Also, if you are concerned about the cost of treatment, bring that up with your counselor too. Marriage counseling sessions can range anywhere between $75.00 to $150.00 dollars (in some metropolitan areas it can be higher than that). However, many marriage counselors offer some of their clients a sliding-fee rate based on income levels. Don’t be afraid to ask if you’re interested in seeing if the rate can be reduced. Some insurance plans may also cover some of the costs associated with marriage counseling. If your employer has an Employee Assistance Program, there is a good chance that you can get some free counseling through that organization. Contact your human resource office for more information about your company’s EAP.
If you would like more detailed information about marriage counseling, you can find out more at the American Association for Marriage and Family Therapy (AAMFT) website.
Marriage counseling has positive results for 70% of couples receiving treatment when treatment is offered by a trained marriage therapist. About half of couples who receive marriage counseling say that it helped them resolve all or nearly all of their serious problems. Working with a trained marriage therapist is very important to achieve the best results possible. Many counselors are trained to work with individuals but working with couples is quite different, as the counselor has to balance two different versions of the married couple’s experiences to help them find common ground.
Moreover, remember that in some cases repairing a relationship may not be possible and divorce may be the best option. Counselors can help you make a careful and informed decision about this. However, counselors should never make this decision for you. They are ethically bound to respect the autonomy of their clients regarding client decisions. If a decision to divorce has been made, success can be described as ending a marriage safely and with mutual commitment to cooperative, effective co-parenting. Co-parenting in a cooperative manner is possible when both parents are committed to helping their children adapt to the transitions that accompany divorce.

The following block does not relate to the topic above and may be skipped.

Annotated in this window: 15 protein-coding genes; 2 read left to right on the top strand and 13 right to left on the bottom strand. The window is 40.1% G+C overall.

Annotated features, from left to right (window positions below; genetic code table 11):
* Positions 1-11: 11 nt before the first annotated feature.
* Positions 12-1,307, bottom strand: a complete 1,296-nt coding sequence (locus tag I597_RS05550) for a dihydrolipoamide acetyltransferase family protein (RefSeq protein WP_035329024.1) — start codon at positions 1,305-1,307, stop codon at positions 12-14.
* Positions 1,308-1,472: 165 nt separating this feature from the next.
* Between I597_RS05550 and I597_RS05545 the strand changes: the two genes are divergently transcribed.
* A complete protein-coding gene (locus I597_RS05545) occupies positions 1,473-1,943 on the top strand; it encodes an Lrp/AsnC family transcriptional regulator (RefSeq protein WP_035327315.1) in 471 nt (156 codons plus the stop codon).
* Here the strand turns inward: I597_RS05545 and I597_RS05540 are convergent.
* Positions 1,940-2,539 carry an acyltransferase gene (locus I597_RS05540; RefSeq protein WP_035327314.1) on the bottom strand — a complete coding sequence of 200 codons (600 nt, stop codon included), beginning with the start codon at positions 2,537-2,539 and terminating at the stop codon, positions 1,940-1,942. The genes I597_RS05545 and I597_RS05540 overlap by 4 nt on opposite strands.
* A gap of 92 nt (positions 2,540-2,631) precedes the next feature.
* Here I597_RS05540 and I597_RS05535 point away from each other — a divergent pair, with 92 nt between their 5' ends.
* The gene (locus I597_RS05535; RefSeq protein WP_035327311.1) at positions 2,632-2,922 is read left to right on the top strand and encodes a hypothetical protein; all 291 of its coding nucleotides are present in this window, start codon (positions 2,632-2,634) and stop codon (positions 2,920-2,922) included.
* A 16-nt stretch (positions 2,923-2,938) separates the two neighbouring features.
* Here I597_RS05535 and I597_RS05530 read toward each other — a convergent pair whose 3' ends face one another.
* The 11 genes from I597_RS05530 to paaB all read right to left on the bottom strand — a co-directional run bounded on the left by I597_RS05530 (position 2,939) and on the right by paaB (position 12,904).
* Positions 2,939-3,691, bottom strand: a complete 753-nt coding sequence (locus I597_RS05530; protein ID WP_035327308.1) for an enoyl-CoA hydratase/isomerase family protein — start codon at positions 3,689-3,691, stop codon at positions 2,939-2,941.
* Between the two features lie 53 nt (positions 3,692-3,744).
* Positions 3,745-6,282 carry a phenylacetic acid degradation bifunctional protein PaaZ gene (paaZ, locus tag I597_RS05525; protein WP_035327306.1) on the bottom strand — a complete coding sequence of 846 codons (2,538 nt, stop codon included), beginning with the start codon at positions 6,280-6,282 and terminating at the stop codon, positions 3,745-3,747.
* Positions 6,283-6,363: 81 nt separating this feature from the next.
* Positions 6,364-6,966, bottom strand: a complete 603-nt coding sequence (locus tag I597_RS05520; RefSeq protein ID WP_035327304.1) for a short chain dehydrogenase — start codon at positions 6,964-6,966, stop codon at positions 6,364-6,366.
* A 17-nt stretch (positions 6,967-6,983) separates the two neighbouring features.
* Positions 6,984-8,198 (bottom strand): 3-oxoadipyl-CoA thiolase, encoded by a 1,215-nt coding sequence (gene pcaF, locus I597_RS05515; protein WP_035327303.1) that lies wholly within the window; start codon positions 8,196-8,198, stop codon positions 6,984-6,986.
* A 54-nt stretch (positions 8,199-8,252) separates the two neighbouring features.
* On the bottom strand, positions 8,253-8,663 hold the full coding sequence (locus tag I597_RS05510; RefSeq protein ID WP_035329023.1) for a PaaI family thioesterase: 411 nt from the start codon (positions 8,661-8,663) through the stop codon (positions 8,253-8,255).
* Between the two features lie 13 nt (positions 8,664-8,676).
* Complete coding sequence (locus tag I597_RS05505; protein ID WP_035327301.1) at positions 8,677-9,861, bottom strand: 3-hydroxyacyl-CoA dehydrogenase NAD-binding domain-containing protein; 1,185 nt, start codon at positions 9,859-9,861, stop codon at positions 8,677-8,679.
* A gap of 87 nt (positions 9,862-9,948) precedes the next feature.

Several factors impact the success of marriage counseling, such as how early the couple begins therapy, if the kind of therapy chosen is the ideal for their problem, and the willingness of both spouses to work hard to repair their marriage. Working hard to save a marriage requires commitment and communication. In addition, it requires that each person look at her or his own contributions to the marital problems. Once you find the right therapist for your family, stay committed to the treatment plan even when difficulties arise and keep working through the problems.
Positive results also are more likely when you, your spouse, and your counselor communicate honestly and openly with each other. Couples that communicate well with their counselor are more likely to achieve positive results than couples that do not honestly and accurately represent all angles of a couple’s struggles. Open communication and feedback will help you and your counselor know what does and does not work for your marriage and to address concerns you may encounter throughout treatment.